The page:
NC Supreme Court restores voter ID, reverses redistricting ruling, ends felon voting

N.C. Supreme Court Chief Justice Paul Newby, center, asks a question as Justices Michael Morgan and Anita Earls listen to oral arguments. (Image from Supreme Court of North Carolina YouTube channel)

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  • In a trio of rulings Friday, the N.C. Supreme Court restored the state's voter ID law, took state courts out of partisan gerrymandering disputes, and ended voting for felons who have not completed their sentences.
  • Each ruling split the court, 5-2. Republican justices supported the majority decisions. Democrats dissented.
  • The rulings will affect North Carolina's upcoming elections, including the next set of congressional and legislative election maps.

In a trio of opinions totaling 436 pages, the N.C. Supreme Court has restored North Carolina’s voter ID law, ruled that state courts cannot consider partisan gerrymandering claims, and ended voting for felons who have not completed their sentences.

Each ruling issued Friday divided the court, 5-2. Republican justices supported the majority opinions. Democratic justices dissented.

Voter ID

In Holmes v. Moore, the voter ID case, the state’s highest court reversed a Dec. 16 ruling from the outgoing Supreme Court, which then had a 4-3 Democratic majority. That court had affirmed a trial court’s decision to throw out the 2018 voter identification law as racially discriminatory.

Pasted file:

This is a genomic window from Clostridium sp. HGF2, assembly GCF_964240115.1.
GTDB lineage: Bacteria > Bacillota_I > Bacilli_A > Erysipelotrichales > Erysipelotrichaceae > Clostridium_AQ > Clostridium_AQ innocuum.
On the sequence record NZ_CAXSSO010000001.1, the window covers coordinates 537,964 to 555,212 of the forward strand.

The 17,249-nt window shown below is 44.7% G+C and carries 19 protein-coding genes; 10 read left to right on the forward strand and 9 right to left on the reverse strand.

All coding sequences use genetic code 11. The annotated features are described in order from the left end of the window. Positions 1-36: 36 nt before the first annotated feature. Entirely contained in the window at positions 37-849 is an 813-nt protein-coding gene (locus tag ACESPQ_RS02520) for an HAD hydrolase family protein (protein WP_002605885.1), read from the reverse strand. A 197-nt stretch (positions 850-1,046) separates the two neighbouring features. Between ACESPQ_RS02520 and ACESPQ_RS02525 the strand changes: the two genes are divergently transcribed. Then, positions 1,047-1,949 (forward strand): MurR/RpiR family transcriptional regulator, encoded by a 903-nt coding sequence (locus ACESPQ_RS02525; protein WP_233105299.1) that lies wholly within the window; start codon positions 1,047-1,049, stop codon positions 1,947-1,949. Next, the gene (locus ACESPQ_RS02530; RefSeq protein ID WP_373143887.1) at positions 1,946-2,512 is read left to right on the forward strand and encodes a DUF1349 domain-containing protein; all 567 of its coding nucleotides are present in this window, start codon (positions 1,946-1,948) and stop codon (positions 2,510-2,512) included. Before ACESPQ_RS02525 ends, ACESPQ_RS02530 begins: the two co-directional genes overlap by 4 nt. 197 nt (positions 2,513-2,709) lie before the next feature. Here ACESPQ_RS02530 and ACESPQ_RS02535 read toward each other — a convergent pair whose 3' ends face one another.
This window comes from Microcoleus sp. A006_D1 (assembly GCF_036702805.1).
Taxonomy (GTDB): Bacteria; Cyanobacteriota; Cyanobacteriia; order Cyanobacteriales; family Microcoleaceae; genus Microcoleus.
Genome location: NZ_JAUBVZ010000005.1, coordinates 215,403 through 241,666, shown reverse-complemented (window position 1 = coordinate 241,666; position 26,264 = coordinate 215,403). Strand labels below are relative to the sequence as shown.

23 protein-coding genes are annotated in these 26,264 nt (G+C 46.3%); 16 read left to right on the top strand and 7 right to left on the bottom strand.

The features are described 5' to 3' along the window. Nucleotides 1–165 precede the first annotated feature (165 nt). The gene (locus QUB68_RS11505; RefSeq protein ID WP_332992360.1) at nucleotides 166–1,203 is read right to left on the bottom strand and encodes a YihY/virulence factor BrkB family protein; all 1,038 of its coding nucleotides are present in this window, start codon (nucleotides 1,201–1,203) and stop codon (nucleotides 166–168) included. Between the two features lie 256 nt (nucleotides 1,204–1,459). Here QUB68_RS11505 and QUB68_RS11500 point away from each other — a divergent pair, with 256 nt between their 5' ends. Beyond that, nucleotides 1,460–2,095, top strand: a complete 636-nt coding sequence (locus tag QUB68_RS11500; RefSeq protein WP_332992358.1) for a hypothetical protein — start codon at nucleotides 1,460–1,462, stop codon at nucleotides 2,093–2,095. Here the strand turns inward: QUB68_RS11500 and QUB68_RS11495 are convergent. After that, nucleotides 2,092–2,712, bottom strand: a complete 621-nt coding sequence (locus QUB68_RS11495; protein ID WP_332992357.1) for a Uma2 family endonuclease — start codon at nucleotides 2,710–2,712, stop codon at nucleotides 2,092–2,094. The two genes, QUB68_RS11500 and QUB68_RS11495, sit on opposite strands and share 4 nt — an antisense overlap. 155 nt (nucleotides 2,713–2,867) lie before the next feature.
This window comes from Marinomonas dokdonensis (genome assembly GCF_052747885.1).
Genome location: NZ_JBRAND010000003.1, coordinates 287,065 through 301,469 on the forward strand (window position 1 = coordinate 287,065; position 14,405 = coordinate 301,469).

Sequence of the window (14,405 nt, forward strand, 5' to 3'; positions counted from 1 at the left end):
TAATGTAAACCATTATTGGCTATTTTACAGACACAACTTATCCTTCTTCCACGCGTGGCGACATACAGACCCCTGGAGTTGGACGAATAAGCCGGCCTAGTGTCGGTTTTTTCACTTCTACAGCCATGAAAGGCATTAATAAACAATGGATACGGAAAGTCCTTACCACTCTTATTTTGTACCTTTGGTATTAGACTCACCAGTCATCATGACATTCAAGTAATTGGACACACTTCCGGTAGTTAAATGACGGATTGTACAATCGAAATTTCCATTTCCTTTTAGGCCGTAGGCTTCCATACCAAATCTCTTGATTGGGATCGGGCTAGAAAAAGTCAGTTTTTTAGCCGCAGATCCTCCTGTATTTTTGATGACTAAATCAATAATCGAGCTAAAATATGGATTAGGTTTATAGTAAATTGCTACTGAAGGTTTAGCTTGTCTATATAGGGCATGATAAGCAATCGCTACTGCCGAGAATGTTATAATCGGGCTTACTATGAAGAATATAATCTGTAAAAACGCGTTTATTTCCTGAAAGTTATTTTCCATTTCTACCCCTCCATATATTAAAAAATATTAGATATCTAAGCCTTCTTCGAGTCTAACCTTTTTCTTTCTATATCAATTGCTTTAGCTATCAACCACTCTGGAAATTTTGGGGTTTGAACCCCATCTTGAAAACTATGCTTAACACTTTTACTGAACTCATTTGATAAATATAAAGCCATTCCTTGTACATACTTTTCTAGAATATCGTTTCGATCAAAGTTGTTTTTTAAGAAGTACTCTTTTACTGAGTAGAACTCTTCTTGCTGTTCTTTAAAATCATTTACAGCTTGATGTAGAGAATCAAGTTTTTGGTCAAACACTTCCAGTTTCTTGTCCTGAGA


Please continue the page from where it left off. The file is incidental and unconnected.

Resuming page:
Voters replaced two Democratic justices with Republicans last November, a little more than a month before the state Supreme Court’s voter ID decision. Those new justices took office Jan. 1. The new court granted a rehearing of the case in March.

The new decision reverses that decision. “There is no legal recourse available for vindication of political interests, but this Court is yet again confronted with ‘a partisan legislative disagreement that has spilled out . . . into the courts.’ This Court once again stands as a bulwark against that spillover, so that even in the most divisive cases, we reassure the public that our state’s courts follow the law, not the political winds of the day,” wrote Justice Phil Berger Jr. for the majority.

The General Assembly enacted the voter ID law, originally Senate Bill 824, just weeks after voters decided in November 2018 to place an ID requirement in the state constitution.

“It is well settled that the proper exercise of judicial power requires great deference to acts of the General Assembly, as the legislature’s enactment of the law is the sacrosanct fulfillment of the people’s will,” Berger wrote. “With that basic principle in mind, we are confronted here with a simple question: does S.B. 824 violate the meaningful protections set forth in Article I, Section 19 of the North Carolina Constitution? Because it does not, we reverse and remand to the trial court for dismissal of this action with prejudice.”

Dismissal “with prejudice” means the ruling is final. The Supreme Court used the same language in all three election-related cases decided Friday.

Voter ID opponents cannot refile the suit. This could mean voter ID would return for the next round of elections. A federal lawsuit challenging the same voter ID law remains active. No action has taken place in the case since July 2022.

“The people of North Carolina overwhelmingly support voter identification and other efforts to promote greater integrity and confidence in our elections,” Berger wrote. “Subjective tests and judicial sleight of hand have systematically thwarted the will of the people and the intent of the legislature. But no court exists for the vindication of political interests, and judges exceed constitutional boundaries when they act as a super-legislature.”

“This Court has traditionally stood against the waves of partisan rulings in favor of the fundamental principle of equality under the law,” Berger added. “We recommit to that
fundamental principle and begin the process of returning the judiciary to its rightful
place as ‘the least dangerous’ branch.”